My Minimalist Hospital Bag

My Minimalist Hospital Bag

I will be heading back to the hospital in a few days and I am in the process of packing my minimalist hospital bag for our (hopefully) three day stay.  I have a unique view point on the subject of what mom’s really need to pack in their hospital bags 2 reasons:

  1. I have spent a lot of time working on a large postpartum unit with families after their deliveries.
  2. I didn’t have anything with me except for my purse when I was admitted to the hospital to have my daughter 2 years ago.

I am a registered nurse who has spent a whole lot of time at the hospital.

My minnimalist hospital bag

Many moms bring way too much stuff into the hospital.

Way back in nursing school I was an assistant nurse and I spent a lot of time working on the postpartum unit at our hospital. I loved the experience! Who wouldn’t love being around newborn babies all day long?

But I was always shocked at the ginormous amount of stuff some families would bring in with them prior to their deliveries!  Sometimes it felt like they were planning to move into the hospital for weeks.

They brought bags full of stuff:  sets of clothing (for mom and baby), multiple different electronics,  receiving blankets, pacifiers, robes, sets of shoes, tons of toiletries, diapers, a personalized delivery gown (or even 2!), baby toys, boppy pillows, bed pillows, blankets, snacks and drinks.  The lists could go on and on.

It looked like some moms packed every item they received from their baby showers (with the exception of the crib!).  They had food and drinks to last weeks.  You name it, I probably saw it in someone’s room.

Then when they were discharged (usually 2 days later) the husband or partner would have to make a dozen trips to the car, often with an assistant nurse to help bring all this stuff they never even needed in the first place.

There is always a lot of talk among moms-to-be about what they should pack for their hospital deliveries.

My minimalist hospital bag

One bag is usually all you need to deliver a baby at the hospital.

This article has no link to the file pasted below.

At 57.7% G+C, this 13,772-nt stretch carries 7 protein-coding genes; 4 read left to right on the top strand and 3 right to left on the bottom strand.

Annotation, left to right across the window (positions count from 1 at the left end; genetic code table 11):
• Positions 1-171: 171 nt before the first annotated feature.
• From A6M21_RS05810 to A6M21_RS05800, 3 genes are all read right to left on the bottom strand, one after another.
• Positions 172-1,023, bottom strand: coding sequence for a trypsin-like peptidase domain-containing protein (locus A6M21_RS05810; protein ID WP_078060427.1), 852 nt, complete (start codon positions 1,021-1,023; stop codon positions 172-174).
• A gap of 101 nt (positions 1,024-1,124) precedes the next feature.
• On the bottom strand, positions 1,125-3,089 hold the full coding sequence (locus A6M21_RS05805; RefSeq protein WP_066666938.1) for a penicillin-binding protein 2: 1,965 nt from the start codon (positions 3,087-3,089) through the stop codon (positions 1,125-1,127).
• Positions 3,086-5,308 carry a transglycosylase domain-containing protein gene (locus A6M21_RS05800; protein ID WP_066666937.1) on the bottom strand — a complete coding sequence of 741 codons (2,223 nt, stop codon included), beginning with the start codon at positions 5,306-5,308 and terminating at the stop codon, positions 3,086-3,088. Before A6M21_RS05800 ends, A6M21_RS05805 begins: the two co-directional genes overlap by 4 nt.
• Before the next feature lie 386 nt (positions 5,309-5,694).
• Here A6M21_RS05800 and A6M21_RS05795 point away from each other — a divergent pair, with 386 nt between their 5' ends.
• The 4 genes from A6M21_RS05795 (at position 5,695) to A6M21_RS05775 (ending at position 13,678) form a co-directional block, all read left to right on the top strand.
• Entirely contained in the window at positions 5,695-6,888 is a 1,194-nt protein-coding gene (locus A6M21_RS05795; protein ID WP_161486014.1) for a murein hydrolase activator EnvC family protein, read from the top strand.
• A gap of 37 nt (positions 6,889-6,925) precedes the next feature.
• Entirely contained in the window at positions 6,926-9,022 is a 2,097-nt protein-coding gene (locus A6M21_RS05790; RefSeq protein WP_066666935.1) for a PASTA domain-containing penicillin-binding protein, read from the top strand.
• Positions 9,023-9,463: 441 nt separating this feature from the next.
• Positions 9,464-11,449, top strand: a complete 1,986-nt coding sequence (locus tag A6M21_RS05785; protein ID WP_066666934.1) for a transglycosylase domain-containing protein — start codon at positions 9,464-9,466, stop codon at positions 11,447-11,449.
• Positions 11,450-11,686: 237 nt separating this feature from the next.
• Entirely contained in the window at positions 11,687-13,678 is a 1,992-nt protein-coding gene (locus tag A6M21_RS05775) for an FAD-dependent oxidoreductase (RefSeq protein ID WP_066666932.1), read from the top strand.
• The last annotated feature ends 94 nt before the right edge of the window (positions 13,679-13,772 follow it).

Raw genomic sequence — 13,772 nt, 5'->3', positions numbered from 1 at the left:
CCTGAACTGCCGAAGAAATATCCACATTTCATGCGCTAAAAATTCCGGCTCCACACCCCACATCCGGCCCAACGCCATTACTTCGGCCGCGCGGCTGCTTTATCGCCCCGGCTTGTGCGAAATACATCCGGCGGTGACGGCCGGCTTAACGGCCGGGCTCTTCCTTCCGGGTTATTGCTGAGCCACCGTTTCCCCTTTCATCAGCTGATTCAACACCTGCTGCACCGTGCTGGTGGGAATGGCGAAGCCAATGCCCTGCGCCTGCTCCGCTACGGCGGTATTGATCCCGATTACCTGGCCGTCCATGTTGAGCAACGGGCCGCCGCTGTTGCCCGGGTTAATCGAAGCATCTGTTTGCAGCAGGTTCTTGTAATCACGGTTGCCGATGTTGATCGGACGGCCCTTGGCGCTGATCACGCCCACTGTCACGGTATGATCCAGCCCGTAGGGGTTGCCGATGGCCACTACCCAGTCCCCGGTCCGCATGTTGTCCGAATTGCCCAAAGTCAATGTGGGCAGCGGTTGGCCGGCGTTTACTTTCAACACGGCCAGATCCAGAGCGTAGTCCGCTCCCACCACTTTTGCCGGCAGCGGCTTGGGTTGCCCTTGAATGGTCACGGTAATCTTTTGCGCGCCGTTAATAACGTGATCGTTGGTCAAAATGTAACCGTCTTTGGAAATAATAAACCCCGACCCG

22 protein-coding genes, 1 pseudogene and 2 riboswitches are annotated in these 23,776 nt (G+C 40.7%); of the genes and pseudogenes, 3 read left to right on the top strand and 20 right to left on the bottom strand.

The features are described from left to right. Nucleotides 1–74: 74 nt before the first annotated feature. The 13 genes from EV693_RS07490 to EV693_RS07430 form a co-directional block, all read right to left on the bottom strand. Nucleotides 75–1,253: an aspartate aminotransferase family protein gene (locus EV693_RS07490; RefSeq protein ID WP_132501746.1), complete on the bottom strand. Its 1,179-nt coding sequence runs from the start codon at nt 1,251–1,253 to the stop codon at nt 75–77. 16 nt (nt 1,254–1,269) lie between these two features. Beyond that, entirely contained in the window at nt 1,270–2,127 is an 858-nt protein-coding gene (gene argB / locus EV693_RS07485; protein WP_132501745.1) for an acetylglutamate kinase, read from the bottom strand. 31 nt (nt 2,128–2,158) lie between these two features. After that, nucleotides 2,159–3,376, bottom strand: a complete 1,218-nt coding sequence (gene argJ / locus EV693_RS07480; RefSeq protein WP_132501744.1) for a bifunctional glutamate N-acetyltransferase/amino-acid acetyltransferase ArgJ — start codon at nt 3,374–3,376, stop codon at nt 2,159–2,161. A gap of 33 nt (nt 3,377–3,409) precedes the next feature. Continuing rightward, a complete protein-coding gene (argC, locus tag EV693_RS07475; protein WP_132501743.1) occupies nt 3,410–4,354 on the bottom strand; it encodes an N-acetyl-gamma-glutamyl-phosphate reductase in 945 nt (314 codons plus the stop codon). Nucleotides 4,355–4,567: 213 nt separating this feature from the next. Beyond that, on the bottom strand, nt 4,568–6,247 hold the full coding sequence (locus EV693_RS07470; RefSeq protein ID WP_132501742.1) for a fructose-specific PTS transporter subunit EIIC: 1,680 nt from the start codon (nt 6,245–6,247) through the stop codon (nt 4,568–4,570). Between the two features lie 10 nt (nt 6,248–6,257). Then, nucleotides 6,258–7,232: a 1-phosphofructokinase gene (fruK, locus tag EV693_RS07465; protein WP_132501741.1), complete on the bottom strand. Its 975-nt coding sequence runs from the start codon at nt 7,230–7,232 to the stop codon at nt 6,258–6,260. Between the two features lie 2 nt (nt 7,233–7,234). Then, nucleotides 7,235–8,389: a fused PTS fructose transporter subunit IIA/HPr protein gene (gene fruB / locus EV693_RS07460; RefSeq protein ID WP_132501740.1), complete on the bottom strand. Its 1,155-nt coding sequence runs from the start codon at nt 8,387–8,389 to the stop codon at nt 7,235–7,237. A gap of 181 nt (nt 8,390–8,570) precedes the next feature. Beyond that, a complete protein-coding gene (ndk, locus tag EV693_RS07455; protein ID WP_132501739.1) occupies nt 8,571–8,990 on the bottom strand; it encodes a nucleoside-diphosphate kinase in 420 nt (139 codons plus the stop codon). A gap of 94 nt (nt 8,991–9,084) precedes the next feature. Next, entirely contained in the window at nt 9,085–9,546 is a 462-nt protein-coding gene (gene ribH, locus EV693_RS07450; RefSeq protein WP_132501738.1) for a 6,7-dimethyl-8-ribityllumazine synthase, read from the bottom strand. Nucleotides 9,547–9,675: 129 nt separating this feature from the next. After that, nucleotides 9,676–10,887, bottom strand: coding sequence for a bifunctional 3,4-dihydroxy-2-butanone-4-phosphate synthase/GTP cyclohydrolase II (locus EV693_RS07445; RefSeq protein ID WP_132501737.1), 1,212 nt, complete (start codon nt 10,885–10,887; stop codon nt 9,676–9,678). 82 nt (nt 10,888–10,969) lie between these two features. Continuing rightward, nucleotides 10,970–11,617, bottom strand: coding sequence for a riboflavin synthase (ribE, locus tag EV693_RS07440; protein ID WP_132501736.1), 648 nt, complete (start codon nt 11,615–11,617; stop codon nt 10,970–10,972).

In fact I remember when I was pregnant with my daughter feeling a little stressed out about it.  Everyone I talked to had a different set of things that I needed. And the lists were so long!

The planner in me even started researching on Pinterest (don’t go looking there, please).   There are endless different “hospital bag checklist essentials for the Mom-to-be” lists.  Even I found myself overwhelmed by what I actually needed to pack.  I am not joking when I say some of these lists covered an entire page in 12 point font!

Do I really need my own embroidered birthing gown? Breastfeeding shirts? My computer?  Outfits for each day?  Snacks and drinks? (doesn’t the hospital serve food?)

My biggest question of all:  If I am only going to be there for a couple days, why on earth did I need so much stuff?

Then I ended up delivering our daughter at hospital early without a bag at all!

I had nothing with me except my purse when I delivered my daughter (not on purpose, I had an emergency c-section at 33 weeks).  And you know what?  It was completely fine. The hospital had everything I really needed.  There wasn’t a need for me to pack a single thing!

Now that I am going back into the hospital soon to deliver our son I became inspired to write a new kind of list called:

What You Don’t Need To Pack For The Hospital:

  • Your computer: you will be so tired or busy bonding with the baby that you won’t have time to use it.
  • Pre-pregnancy clothes:   sorry, but they won’t fit yet anyway.
  • Your pillow: the hospital has plenty. And you will likely forget it anyway.
  • Breast pump, nursing pads:  in California, the hospital will give you a breast pump to take home with you (I’m not sure about the rules in other states).  Also, you will have several visits from a breast feeding consultant who will supply you with any breast feeding items you need.
  • Formula
  • Pajamas/ birthing gown:  if you really want to bring these then fine.  But you don’t need them.  They will likely end up getting yucky after birth so just beware.
  • Underwear/ socks: you will be wearing cotton postpartum panties and the hospital has no-skid socks.  Again, these things get yucky, you should just use the hospital stuff.
  • Diapers, blankets and baby clothes (except for what you plan to bring the baby home in).

What you actually should bring (otherwise known as “My Minimalist Hospital Bag”):

  • Photo id, insurance info
  • Cell phone and charger
  • Toiletries:  the hospital has toothbrushes, paste, combs, soap, shampoo and conditioner, razors, and shaving cream.  They may not be the most luxurious brand, however, they would do the trick if you didn’t bring any of these things.  It may be nice to have your own preferred things.
  • Birth plan: if you have one
  • Ponytail holder
  • Ear plugs and eye mask:  the computer lights are bright and hospitals can be loud.
  • A maternity bra/ breastfeeding bra
  • Loose going home clothes:   or you could wear the same thing you wore into the hospital if you want. It unfortunately will still fit so soon after delivery.
  • Makeup / Blow dryer (again, not necessary, but would be nice especially if you plan on having photos done before leaving the hospital).

As I mentioned, you still don’t really need all this stuff. But some of it is just nice to have with you for comfort.

When people ask me what was most important to me during my stay, it is this:  an eye mask and ear plugs.  Those were the only things I had that I realized I could not have done without during my stay.  Many hospitals even have those too if you forget to bring them.